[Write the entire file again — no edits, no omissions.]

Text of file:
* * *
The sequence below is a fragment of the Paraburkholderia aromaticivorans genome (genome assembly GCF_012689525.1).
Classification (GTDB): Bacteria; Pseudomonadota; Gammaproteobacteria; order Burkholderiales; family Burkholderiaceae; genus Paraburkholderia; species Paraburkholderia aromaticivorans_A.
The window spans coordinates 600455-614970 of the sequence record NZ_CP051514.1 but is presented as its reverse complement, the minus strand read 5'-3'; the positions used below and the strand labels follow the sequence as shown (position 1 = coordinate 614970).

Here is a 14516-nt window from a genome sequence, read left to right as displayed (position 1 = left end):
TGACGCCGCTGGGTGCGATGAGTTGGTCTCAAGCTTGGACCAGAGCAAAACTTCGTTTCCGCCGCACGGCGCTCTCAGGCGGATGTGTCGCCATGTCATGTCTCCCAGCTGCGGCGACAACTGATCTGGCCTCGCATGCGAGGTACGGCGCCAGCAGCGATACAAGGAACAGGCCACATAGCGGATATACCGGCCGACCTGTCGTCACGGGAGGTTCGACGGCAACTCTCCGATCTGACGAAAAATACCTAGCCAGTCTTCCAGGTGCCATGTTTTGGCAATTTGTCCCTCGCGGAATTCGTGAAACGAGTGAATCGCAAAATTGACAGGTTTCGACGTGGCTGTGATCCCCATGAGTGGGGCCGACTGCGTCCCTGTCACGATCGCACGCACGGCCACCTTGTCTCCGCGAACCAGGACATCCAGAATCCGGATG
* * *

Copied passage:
The sequence below is a fragment of the Paraburkholderia aromaticivorans genome (genome assembly GCF_012689525.1).
Classification (GTDB): Bacteria; Pseudomonadota; Gammaproteobacteria; order Burkholderiales; family Burkholderiaceae; genus Paraburkholderia; species Paraburkholderia aromaticivorans_A.
The window spans coordinates 600455-614970 of the sequence record NZ_CP051514.1 but is presented as its reverse complement, the minus strand read 5'-3'; the positions used below and the strand labels follow the sequence as shown (position 1 = coordinate 614970).

Here is a 14516-nt window from a genome sequence, read left to right as displayed (position 1 = left end):
TGACGCCGCTGGGTGCGATGAGTTGGTCTCAAGCTTGGACCAGAGCAAAACTTCGTTTCCGCCGCACGGCGCTCTCAGGCGGATGTGTCGCCATGTCATGTCTCCCAGCTGCGGCGACAACTGATCTGGCCTCGCATGCGAGGTACGGCGCCAGCAGCGATACAAGGAACAGGCCACATAGCGGATATACCGGCCGACCTGTCGTCACGGGAGGTTCGACGGCAACTCTCCGATCTGACGAAAAATACCTAGCCAGTCTTCCAGGTGCCATGTTTTGGCAATTTGTCCCTCGCGGAATTCGTGAAACGAGTGAATCGCAAAATTGACAGGTTTCGACGTGGCTGTGATCCCCATGAGTGGGGCCGACTGCGTCCCTGTCACGATCGCACGCACGGCCACCTTGTCTCCGCGAACCAGGACATCCAGAATCCGGATG